Among his faults and failures, we must give the first place to his descriptions of virtuous young ladies - and his representations of the ordinary business of courtship and conversation in polished life. We admit that those things, as they are commonly conducted in real life, are apt to be a little insipid to a mere critical spectator; and that while they consequently require more heightening than strange adventures or grotesque persons, they admit less of exaggeration or ambitious ornament: Yet we cannot think it necessary that they should be altogether so tame and mawkish as we generally find them in the hands of this spirited writer, whose powers really seem to require some stronger stimulus to bring them into action, than can be supplied by the flat realities of a peaceful and ordinary existence. His love of the ludicrous, it must also be observed, often betrays him into forced and vulgar exaggerations, and into the repetition of common and paltry stories, though it is but fair to add, that he does not detain us long with them, and makes amends by the copiousness of his as

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sortment for the indifferent quality of some of the specimens. It is another consequence of this extreme abundance in which he revels and riots, and of the fertility of the imagination from which it is supplied, that he is at all times a little apt to overdo even those things which he does best. His most striking and highly coloured characters appear rather too often, and go on rather too long. It is astonishing, indeed, with what spirit they are supported, and how fresh and animated they are to the very last; but still there is something too much of them, and they would be more waited for and welcomed, if they were not quite so lavish of their presence. It was reserved for Shakespeare alone, to leave all his characters as new and unworn as he found them, and to carry Falstaff through the business of three several plays, and leave us as greedy of his sayings as at the moment of his first introduction. It is no light praise to the author before us, that he has sometimes reminded us of this, as well as other inimitable excellences in that most gifted of all inventors.

AND OCCASIONAL DEFECTS.

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To complete this hasty and unpremeditated sketch of his general characteristics, we must add, that he is above all things national and Scottish, and never seems to feel the powers of a Giant, except when he touches his native soil. His countrymen alone, therefore, can have a full sense of his merits, or a perfect relish of his excellences; and those only, indeed, of them, who have mingled, as he has done, pretty freely with the lower orders, and made themselves familiar not only with their language, but with the habits and traits of character, of which it then only becomes expressive. It is one thing to understand the meaning of words, as they are explained by other words in a glossary, and another to know their value, as expressive of certain feelings and humours in the speakers to whom they are native, and as signs both of temper and condition among those who are familiar with their import.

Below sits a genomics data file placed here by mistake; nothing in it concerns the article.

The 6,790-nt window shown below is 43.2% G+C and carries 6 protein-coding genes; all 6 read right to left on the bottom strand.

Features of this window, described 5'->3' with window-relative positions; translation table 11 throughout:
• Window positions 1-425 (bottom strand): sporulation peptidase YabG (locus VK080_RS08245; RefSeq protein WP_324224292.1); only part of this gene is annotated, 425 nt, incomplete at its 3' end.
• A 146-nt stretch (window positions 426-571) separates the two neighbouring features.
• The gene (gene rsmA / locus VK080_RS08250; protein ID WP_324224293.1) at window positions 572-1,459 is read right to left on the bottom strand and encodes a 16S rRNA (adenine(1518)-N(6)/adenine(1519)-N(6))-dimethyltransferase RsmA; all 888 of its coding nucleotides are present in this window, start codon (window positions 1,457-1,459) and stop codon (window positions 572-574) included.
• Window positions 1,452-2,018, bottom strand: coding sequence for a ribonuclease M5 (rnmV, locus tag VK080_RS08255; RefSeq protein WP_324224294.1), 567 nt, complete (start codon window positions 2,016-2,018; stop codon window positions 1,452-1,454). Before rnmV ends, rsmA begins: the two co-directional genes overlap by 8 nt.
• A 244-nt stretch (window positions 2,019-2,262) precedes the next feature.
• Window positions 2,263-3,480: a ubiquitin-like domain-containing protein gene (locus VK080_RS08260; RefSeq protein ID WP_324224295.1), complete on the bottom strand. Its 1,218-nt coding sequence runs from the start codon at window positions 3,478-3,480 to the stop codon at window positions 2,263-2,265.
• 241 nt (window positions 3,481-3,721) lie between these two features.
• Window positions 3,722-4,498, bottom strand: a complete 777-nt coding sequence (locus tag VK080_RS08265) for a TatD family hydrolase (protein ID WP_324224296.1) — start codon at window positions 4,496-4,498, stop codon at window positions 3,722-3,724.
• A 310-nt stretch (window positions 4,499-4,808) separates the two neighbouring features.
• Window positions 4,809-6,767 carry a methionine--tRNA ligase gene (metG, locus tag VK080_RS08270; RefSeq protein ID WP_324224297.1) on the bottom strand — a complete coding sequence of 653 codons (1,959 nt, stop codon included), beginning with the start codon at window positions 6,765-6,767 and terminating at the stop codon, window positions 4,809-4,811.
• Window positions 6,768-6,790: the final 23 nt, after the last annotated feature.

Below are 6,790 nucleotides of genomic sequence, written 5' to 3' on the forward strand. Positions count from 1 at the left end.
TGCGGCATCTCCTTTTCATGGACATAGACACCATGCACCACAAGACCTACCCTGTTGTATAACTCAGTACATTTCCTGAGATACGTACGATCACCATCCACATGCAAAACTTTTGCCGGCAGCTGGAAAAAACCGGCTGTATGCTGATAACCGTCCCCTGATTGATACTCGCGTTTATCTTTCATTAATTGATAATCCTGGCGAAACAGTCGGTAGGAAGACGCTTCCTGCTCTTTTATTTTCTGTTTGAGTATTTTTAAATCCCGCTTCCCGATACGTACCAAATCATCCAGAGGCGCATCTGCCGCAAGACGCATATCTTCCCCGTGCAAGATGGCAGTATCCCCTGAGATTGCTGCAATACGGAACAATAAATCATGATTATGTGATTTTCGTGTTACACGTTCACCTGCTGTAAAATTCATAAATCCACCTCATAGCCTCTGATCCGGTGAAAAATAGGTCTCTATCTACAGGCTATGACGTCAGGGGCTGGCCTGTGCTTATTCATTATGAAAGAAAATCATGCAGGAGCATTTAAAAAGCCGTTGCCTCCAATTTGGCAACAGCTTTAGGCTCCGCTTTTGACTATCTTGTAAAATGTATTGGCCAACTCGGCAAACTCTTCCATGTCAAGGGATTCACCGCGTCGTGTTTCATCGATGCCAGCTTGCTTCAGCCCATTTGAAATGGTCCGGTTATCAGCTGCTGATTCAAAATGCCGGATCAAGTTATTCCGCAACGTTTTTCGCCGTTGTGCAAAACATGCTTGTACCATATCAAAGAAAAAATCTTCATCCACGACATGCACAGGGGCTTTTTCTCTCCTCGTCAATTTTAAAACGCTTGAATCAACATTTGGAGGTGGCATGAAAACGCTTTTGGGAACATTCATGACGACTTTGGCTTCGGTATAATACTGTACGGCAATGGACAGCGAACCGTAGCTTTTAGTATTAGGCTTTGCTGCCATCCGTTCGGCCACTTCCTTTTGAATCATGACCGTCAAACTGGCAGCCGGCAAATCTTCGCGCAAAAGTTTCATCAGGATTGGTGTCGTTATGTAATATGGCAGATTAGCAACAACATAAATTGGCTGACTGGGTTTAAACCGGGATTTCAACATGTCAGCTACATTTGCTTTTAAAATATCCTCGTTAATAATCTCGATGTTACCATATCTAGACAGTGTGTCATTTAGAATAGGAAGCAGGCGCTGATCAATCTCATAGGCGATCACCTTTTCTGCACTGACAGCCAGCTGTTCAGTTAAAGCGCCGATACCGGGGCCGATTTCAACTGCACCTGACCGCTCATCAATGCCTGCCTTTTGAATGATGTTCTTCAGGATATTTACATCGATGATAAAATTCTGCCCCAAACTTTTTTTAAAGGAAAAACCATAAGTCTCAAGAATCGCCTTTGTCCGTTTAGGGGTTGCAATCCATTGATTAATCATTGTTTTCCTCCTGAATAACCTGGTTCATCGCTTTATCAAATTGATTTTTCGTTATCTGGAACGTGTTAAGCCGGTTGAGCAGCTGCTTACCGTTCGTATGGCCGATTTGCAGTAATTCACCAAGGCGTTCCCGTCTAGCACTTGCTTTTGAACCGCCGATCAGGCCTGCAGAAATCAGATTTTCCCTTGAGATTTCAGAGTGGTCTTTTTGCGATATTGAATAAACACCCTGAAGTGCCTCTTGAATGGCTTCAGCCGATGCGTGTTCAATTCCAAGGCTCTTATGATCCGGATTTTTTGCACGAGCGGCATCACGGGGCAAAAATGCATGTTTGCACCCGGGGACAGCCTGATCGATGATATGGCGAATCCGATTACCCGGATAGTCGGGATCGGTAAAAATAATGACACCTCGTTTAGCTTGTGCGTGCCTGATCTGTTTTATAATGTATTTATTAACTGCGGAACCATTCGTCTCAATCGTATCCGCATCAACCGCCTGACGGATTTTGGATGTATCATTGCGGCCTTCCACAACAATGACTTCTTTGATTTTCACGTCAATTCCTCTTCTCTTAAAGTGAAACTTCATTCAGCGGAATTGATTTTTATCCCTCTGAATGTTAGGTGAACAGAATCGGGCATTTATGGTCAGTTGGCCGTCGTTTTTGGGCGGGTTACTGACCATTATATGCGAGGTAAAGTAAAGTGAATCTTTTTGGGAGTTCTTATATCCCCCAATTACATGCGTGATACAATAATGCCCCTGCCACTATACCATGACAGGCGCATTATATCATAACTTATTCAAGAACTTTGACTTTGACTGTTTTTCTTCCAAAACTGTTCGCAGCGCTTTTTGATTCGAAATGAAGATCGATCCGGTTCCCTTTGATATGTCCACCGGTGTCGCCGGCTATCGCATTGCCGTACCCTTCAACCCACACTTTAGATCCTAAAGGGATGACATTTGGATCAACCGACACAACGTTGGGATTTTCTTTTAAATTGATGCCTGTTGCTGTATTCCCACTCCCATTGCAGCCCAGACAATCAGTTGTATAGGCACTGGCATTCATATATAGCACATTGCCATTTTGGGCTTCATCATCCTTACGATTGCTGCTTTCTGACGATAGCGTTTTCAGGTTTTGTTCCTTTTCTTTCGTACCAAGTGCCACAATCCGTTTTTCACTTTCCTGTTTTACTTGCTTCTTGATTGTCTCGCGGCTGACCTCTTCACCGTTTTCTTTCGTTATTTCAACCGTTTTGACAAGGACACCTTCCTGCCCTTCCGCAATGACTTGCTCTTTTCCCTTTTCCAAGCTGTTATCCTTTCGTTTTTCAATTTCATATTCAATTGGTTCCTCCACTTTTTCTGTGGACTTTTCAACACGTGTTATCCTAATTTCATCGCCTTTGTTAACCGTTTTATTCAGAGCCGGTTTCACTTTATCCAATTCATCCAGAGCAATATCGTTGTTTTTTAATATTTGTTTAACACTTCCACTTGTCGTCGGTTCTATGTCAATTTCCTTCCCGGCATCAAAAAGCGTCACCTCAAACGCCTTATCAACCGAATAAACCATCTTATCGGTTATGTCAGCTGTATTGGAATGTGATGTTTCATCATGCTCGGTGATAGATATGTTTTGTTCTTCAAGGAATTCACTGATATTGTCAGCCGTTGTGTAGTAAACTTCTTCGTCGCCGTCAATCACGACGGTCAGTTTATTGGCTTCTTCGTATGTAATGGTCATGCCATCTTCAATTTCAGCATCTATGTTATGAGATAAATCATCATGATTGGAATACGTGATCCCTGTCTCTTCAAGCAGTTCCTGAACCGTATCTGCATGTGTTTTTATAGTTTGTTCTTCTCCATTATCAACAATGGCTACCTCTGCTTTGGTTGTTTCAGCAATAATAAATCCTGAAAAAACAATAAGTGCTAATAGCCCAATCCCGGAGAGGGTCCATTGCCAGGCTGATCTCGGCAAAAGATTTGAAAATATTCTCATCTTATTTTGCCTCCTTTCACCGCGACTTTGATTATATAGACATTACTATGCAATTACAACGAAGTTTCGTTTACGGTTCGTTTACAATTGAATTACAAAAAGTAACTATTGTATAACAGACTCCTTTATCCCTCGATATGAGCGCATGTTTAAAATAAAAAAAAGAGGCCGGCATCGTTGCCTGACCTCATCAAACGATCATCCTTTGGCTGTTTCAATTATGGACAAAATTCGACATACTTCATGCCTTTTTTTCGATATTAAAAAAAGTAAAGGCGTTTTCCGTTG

We must content ourselves, we fear, with this hasty and superficial sketch of the general character of this author's performances, in the place of a more detailed

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examination of those which he has given to the public since we first announced him as the author of Waverley. The time for noticing his two intermediate works has been permitted to go by so far, that it would probably be difficult to recal the public attention to them with any effect; and, at all events, impossible to affect, by any observations of ours, the judgment which has been passed upon them, with very little assistance, we must say, from professed critics, by the mass of their intelligent readers, by whom, indeed, we have do doubt that they are, by this time, as well known, and as correctly estimated, as if they had been indebted to us for their first impressions on the subject. For our own parts we must confess, that Waverley still has to us all the fascination of a first love! and that we cannot help thinking, that the greatness of the public transactions in which that story was involved, as well as the wildness and picturesque graces of its Highland scenery and characters, have invested it with a charm, to which the more familiar attractions of the other pieces have not quite come up. In this, perhaps, our opinion differs from that of better judges; - but we cannot help suspecting, that the latter publications are most admired by many, at least in the southern part of the island, only because they are more easily and perfectly understood, in consequence of the training which had been gone through in the perusal of the former. But, however that be, we are far enough from denying that the two succeeding works are performances of extraordinary merit, — and are willing even to admit, that they show quite as much power and genius in the author though, to our taste at least, the subjects are less happily selected.

Dandie Dinmont is, beyond all question, we think, the best rustic portrait that has ever yet been exhibited to the public -the most honourable to rustics, and the most creditable to the heart, as well as the genius of the artist the truest to nature-the most interesting and the most complete in all its lineaments. Meg Merrilies belongs more to the department of poetry. She is most akin to the witches of Macbeth, with some traits of the

GUY MANNERING.